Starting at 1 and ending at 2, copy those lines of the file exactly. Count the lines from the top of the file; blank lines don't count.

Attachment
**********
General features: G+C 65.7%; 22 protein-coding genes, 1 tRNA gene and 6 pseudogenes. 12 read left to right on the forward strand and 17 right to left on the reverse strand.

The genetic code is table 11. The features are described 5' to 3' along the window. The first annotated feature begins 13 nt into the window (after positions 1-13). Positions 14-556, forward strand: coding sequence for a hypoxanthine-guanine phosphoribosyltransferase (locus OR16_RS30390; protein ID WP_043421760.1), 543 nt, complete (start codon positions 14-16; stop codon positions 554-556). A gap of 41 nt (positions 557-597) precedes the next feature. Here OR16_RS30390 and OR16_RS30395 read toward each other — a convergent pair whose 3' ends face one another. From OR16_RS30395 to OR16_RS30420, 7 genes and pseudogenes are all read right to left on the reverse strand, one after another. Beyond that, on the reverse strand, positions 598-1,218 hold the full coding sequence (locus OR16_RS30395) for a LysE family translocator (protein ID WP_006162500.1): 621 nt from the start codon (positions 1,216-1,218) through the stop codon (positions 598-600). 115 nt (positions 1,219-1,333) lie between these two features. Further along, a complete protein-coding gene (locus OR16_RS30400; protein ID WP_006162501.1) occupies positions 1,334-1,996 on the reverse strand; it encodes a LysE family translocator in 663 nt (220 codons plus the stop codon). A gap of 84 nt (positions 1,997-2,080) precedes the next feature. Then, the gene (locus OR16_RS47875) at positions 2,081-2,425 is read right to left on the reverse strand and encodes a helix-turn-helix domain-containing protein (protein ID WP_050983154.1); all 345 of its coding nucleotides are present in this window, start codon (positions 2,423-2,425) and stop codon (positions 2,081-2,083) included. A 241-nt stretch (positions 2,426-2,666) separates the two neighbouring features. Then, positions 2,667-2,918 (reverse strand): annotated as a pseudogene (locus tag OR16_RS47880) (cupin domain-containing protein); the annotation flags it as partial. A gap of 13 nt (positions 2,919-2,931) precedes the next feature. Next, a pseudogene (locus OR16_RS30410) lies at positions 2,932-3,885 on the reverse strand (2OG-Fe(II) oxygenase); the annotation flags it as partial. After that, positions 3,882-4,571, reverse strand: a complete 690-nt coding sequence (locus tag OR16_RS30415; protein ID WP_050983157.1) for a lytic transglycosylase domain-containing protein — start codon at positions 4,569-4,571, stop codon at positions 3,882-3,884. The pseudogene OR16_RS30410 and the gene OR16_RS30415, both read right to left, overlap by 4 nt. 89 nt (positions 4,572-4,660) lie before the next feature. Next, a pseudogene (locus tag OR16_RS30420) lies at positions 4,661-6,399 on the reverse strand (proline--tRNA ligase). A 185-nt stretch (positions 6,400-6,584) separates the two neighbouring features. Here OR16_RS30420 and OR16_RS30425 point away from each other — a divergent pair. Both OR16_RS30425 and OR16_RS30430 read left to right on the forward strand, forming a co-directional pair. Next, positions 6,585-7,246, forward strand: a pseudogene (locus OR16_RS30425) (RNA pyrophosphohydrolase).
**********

General features: G+C 65.7%; 22 protein-coding genes, 1 tRNA gene and 6 pseudogenes. 12 read left to right on the forward strand and 17 right to left on the reverse strand.

The genetic code is table 11. The features are described 5' to 3' along the window. The first annotated feature begins 13 nt into the window (after positions 1-13). Positions 14-556, forward strand: coding sequence for a hypoxanthine-guanine phosphoribosyltransferase (locus OR16_RS30390; protein ID WP_043421760.1), 543 nt, complete (start codon positions 14-16; stop codon positions 554-556). A gap of 41 nt (positions 557-597) precedes the next feature. Here OR16_RS30390 and OR16_RS30395 read toward each other — a convergent pair whose 3' ends face one another. From OR16_RS30395 to OR16_RS30420, 7 genes and pseudogenes are all read right to left on the reverse strand, one after another. Beyond that, on the reverse strand, positions 598-1,218 hold the full coding sequence (locus OR16_RS30395) for a LysE family translocator (protein ID WP_006162500.1): 621 nt from the start codon (positions 1,216-1,218) through the stop codon (positions 598-600). 115 nt (positions 1,219-1,333) lie between these two features. Further along, a complete protein-coding gene (locus OR16_RS30400; protein ID WP_006162501.1) occupies positions 1,334-1,996 on the reverse strand; it encodes a LysE family translocator in 663 nt (220 codons plus the stop codon). A gap of 84 nt (positions 1,997-2,080) precedes the next feature. Then, the gene (locus OR16_RS47875) at positions 2,081-2,425 is read right to left on the reverse strand and encodes a helix-turn-helix domain-containing protein (protein ID WP_050983154.1); all 345 of its coding nucleotides are present in this window, start codon (positions 2,423-2,425) and stop codon (positions 2,081-2,083) included. A 241-nt stretch (positions 2,426-2,666) separates the two neighbouring features. Then, positions 2,667-2,918 (reverse strand): annotated as a pseudogene (locus tag OR16_RS47880) (cupin domain-containing protein); the annotation flags it as partial. A gap of 13 nt (positions 2,919-2,931) precedes the next feature. Next, a pseudogene (locus OR16_RS30410) lies at positions 2,932-3,885 on the reverse strand (2OG-Fe(II) oxygenase); the annotation flags it as partial. After that, positions 3,882-4,571, reverse strand: a complete 690-nt coding sequence (locus tag OR16_RS30415; protein ID WP_050983157.1) for a lytic transglycosylase domain-containing protein — start codon at positions 4,569-4,571, stop codon at positions 3,882-3,884. The pseudogene OR16_RS30410 and the gene OR16_RS30415, both read right to left, overlap by 4 nt. 89 nt (positions 4,572-4,660) lie before the next feature. Next, a pseudogene (locus tag OR16_RS30420) lies at positions 4,661-6,399 on the reverse strand (proline--tRNA ligase). A 185-nt stretch (positions 6,400-6,584) separates the two neighbouring features. Here OR16_RS30420 and OR16_RS30425 point away from each other — a divergent pair. Both OR16_RS30425 and OR16_RS30430 read left to right on the forward strand, forming a co-directional pair. Next, positions 6,585-7,246, forward strand: a pseudogene (locus OR16_RS30425) (RNA pyrophosphohydrolase).